As schools continue to face intense uncertainty amid the COVID-19 pandemic, high-quality and equitable education has never been more critical. Adventist leaders and educators have been receiving support through ACE Academy to help navigate these challenges and to drive necessary change.
Advancing Christian Education (ACE) Academy was developed by the foundation’s Seventh-day Adventist Initiative in 2015. With focus areas in leadership, instruction and operations, ACE Academy works to co-design, deliver and support training and development opportunities for Adventist education professionals, particularly school leaders — ultimately working to ensure all students have equitable opportunities to learn and succeed in school and life.
“If we want students to have an inclusive and equitable learning experience, equity needs to become part of the school’s culture,” says Melanie Litchfield, Senior Manager, Seventh-day Adventist Initiative for the foundation. “And that starts with leadership.”
Ginger Slaughter, Senior Manager, Instructional Development for the foundation, witnessed school leaders leaning on one another in a powerful new way to proactively create more equitable learning environments and to navigate new challenges. And this past fiscal year, she worked to help foster that collaboration.
In March 2021, a principal from a local Adventist school reached out to Slaughter, looking for professional development for her teachers with a focus on student engagement. “After a year of teaching virtually due to COVID-19, teachers were feeling burned out,” Slaughter says. “Students weren’t turning their cameras on; it was challenging to know what they were understanding from the lessons, and engagement was at an all-time low. Teachers realized reaching all their students in an effective and equitable way just wasn’t happening in the way they wanted it to.”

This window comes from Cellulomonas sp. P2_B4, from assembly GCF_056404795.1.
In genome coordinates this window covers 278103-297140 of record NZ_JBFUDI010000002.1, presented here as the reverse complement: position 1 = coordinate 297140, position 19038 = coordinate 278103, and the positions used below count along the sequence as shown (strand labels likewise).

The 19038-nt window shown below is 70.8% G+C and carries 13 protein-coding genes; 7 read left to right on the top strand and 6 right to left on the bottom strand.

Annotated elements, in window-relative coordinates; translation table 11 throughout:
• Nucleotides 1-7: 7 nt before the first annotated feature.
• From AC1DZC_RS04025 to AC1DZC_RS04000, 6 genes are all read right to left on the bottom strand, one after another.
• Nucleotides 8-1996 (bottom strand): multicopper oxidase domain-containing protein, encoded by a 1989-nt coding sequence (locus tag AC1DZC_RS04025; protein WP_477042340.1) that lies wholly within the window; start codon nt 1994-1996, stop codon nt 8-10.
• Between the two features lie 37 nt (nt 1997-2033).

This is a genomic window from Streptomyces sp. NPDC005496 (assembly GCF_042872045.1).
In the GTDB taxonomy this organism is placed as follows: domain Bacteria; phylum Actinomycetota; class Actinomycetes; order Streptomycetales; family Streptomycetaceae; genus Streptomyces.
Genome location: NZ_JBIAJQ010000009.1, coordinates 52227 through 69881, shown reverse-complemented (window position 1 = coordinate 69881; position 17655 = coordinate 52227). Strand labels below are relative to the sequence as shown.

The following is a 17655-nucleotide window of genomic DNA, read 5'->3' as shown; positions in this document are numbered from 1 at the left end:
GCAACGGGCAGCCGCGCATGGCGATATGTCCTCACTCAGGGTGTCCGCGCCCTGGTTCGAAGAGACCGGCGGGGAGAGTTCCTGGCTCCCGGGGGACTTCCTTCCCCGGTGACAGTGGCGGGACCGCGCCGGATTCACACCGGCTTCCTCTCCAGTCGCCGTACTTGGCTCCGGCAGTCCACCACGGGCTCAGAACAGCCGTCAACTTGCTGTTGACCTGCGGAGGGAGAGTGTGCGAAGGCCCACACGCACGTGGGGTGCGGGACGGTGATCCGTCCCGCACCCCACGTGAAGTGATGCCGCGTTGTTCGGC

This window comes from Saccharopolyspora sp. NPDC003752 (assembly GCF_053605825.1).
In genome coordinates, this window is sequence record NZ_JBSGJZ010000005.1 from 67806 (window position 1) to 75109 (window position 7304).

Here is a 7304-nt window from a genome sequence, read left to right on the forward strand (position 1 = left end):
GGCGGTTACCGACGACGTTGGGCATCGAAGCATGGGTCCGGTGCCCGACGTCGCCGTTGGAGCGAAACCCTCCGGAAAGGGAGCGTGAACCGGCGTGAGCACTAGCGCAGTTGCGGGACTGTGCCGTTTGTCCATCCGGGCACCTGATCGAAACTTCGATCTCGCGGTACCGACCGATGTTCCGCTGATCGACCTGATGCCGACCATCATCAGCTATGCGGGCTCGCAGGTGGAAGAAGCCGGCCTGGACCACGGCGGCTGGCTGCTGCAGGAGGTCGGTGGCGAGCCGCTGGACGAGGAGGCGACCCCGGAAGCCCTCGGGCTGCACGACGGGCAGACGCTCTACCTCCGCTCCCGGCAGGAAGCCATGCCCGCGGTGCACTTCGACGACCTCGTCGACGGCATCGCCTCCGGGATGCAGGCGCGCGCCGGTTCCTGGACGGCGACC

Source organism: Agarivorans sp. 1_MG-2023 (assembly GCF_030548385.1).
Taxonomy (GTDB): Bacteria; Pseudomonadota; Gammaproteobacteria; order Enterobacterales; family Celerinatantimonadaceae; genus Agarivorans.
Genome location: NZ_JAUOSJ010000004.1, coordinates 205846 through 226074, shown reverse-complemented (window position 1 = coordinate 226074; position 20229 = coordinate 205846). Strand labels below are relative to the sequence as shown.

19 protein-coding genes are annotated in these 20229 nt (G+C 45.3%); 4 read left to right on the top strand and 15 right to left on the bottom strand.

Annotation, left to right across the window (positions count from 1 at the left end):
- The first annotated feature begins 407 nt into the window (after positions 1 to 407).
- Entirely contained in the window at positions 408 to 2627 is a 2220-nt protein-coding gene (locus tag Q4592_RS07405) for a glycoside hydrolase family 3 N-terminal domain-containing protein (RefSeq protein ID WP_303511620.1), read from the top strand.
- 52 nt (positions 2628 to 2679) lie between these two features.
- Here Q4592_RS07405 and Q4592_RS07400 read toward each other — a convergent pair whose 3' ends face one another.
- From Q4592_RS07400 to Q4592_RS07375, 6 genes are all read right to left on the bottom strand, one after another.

“Children experience school and life in different ways based on their race, background, language and culture. It behooves us to honor what each of us brings to the table. Leaders shouldn’t be blinded to differences…we need to embrace them. And ACE Academy is challenging all of us to do just that.”
With her background in special education in addition to the research she had done during the pandemic, Slaughter led a one-hour training for the principal’s team (“Engaging and Assessing All Learners in a Virtual World”). “This helped teachers create opportunities for students to express what they’ve learned in a variety of ways,” she explains.
Slaughter says she shared several tricks to encourage students to turn their cameras back on as well. Beyond that workshop, Slaughter connected this principal with another seasoned principal who was leading her newly hybrid/virtual school in an exceptional way.
“Moving forward, we’re working to be a convener and connector in the education space,” says Slaughter. “Knowing the needs of principals across the Adventist school system allows us to connect them with peers and experts in the moment — when they’re in the trenches and need support immediately.”